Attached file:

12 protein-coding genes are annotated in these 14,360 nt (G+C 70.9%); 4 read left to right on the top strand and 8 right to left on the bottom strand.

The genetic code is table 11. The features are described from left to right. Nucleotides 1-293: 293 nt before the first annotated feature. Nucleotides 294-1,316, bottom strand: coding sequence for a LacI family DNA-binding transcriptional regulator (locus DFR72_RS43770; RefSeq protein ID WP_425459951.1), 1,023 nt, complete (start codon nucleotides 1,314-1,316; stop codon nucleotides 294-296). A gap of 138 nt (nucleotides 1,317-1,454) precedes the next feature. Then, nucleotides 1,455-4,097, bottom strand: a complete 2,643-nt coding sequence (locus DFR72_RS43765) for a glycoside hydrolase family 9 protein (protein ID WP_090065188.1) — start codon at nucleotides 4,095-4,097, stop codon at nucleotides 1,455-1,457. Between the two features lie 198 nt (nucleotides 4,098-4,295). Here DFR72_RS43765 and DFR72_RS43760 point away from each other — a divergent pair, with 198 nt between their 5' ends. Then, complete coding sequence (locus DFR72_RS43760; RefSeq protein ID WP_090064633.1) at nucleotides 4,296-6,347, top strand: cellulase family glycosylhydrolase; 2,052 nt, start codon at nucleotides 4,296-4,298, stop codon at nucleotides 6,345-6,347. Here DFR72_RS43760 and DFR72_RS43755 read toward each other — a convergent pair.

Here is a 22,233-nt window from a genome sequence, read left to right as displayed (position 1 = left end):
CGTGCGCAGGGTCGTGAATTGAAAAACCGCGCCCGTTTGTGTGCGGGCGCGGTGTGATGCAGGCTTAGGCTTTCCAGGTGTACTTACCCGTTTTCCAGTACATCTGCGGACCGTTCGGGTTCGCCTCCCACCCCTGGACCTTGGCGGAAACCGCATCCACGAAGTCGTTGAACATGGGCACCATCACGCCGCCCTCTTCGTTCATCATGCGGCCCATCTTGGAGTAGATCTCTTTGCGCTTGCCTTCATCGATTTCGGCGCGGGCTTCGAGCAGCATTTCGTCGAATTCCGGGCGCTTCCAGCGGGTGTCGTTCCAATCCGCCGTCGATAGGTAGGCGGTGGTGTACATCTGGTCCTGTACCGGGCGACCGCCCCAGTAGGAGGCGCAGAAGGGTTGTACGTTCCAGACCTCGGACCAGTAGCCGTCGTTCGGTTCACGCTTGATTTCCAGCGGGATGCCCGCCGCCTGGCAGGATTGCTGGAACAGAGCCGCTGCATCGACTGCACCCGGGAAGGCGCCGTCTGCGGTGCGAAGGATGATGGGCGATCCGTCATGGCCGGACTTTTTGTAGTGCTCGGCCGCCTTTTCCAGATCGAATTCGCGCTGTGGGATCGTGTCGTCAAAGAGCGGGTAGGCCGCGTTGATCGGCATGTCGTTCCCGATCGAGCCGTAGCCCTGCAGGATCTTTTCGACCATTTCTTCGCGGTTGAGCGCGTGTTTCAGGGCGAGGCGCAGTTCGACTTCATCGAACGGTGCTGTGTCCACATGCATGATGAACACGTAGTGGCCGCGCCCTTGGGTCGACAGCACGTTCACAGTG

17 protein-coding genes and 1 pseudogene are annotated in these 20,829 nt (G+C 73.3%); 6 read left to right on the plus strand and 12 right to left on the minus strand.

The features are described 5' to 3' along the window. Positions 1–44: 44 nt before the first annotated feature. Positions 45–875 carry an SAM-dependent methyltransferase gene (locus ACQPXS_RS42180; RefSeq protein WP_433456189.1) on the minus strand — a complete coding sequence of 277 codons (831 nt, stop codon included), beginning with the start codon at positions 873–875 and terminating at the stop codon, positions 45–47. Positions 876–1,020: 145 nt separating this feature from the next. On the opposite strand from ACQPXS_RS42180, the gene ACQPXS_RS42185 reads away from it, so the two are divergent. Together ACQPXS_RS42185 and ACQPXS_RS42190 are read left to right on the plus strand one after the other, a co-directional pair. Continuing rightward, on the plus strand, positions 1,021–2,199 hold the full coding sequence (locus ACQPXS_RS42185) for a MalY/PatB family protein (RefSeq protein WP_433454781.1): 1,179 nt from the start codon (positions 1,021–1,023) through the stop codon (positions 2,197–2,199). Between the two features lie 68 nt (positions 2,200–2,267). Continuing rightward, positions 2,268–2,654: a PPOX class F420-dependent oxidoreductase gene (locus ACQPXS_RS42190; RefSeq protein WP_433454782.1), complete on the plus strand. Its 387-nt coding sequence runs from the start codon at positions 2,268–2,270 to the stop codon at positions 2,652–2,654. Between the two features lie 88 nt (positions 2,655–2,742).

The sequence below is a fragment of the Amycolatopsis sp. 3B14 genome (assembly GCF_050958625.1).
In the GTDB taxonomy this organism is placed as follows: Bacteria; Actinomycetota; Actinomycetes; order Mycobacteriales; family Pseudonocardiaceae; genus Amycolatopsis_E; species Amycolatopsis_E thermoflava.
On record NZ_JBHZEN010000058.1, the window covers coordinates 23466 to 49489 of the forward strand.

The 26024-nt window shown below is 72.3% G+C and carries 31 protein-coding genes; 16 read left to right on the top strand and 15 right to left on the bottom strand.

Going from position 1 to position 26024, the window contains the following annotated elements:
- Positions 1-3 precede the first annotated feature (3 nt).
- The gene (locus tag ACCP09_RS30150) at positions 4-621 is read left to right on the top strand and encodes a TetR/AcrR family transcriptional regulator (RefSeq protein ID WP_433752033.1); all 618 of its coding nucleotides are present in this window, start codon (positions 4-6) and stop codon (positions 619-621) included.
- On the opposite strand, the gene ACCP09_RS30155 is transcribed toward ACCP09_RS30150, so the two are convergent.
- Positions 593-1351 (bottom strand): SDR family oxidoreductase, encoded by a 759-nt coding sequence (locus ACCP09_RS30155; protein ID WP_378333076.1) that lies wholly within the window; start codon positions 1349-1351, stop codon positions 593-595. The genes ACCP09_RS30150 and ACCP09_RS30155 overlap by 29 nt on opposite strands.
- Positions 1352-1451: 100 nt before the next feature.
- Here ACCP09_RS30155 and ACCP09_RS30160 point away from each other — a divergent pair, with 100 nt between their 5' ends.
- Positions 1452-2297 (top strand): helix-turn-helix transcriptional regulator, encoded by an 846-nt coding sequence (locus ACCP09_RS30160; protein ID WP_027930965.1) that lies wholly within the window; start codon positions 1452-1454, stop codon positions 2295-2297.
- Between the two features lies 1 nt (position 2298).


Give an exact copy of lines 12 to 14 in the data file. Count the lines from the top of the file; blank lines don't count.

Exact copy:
- Positions 1-3 precede the first annotated feature (3 nt).
- The gene (locus tag ACCP09_RS30150) at positions 4-621 is read left to right on the top strand and encodes a TetR/AcrR family transcriptional regulator (RefSeq protein ID WP_433752033.1); all 618 of its coding nucleotides are present in this window, start codon (positions 4-6) and stop codon (positions 619-621) included.
- On the opposite strand, the gene ACCP09_RS30155 is transcribed toward ACCP09_RS30150, so the two are convergent.